There are some nice messages in the film – namely that stories are very important, be they ones that run in the family or older more mythical stories that came long before the stories of the Bible. The film reminds us that our culture suffers when we lose our stories but it’s just a shame that the film’s own story tells us that men are the active ones whilst women sit around either trying to muck everything up (the gran and Macha) or are basically just there to sing at men’s command. The film also has something to say about men’s inability to emote, namely because the father remains confused and grief-stricken long after the disappearance of his wife but even this is implicitly traced back to his overprotective mother (the nasty gran) who constantly tells him she knows what’s best and lives a repressed, devout Christian life. This story is reflected in the mythical one with Macha literally turning her giant son to stone so he would no longer have to suffer the grief of the loss of his wife – if only women would stop meddling seems to be the point here. Other male characters include the comic ferry driver, the faeries (we see a few female faeries in the background at the end but none are given a voice) and the Great Seanachai – a mythical storyteller who remembers all the old stories and is thus a font of cultural knowledge and wisdom, oh, and he’s a man.

So, fifteen years into the 21st century and what do we get – another mythic adventure about boys and men saving the day. It’s nice that Saoirse sings her special song at the end and frees all the spirits but this is basically the same as Pepper Potts donning Iron Man’s suit at the end of Iron Man 3 in order to blast the main baddy to smithereens – it’s great a woman saves the day but it’s all a bit last-minute and tokenistic. Why not a whole film about an interesting and three-dimensional female character doing awesome and exciting things?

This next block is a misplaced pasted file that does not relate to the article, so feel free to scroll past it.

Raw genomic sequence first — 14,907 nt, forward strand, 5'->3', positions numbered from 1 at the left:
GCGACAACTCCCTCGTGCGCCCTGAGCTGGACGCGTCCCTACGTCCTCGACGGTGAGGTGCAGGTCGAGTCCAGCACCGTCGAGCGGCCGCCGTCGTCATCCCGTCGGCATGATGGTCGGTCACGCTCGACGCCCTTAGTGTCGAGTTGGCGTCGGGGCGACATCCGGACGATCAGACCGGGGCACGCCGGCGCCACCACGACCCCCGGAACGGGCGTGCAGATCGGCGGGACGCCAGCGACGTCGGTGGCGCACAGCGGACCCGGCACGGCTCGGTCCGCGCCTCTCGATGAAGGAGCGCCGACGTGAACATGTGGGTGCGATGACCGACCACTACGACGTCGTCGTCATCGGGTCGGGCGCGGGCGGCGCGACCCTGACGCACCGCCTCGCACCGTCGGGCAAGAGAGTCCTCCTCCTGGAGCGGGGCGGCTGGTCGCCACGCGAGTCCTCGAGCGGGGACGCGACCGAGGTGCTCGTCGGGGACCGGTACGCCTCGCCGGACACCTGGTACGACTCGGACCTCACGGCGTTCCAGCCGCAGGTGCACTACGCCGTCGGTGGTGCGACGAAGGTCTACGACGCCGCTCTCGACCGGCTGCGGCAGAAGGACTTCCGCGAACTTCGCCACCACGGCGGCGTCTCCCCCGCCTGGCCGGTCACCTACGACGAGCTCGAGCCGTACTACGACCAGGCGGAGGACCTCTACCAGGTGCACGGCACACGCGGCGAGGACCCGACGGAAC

But that’s just it, it’s not that this film is a sexist travesty and should be banned, no, it’s just that this film follows in a long, long line of films and stories just like it – ones that portray men as the active and characterful heroes whilst women are painted as passive and regularly in need of rescue. The Song of the Sea slots so easily into this pervasive cultural narrative when it had so much scope to start rewriting it – why couldn’t it be Benjamina running off in search of her fey little Selkie brother? Why couldn’t the father have vanished right at the start? And why are there no characters of colour, or trans and queer characters partaking in the action, surely ancient Irish folklore isn’t just for white, heterosexual cisgendered people? The film has been described as a “timeless delight for all ages”- it’s only timeless because this masculinist and sexist narrative is so seemingly unkillable. It’s great to be inspired by old stories but it’s time we started telling some new ones, fit for the 21st century.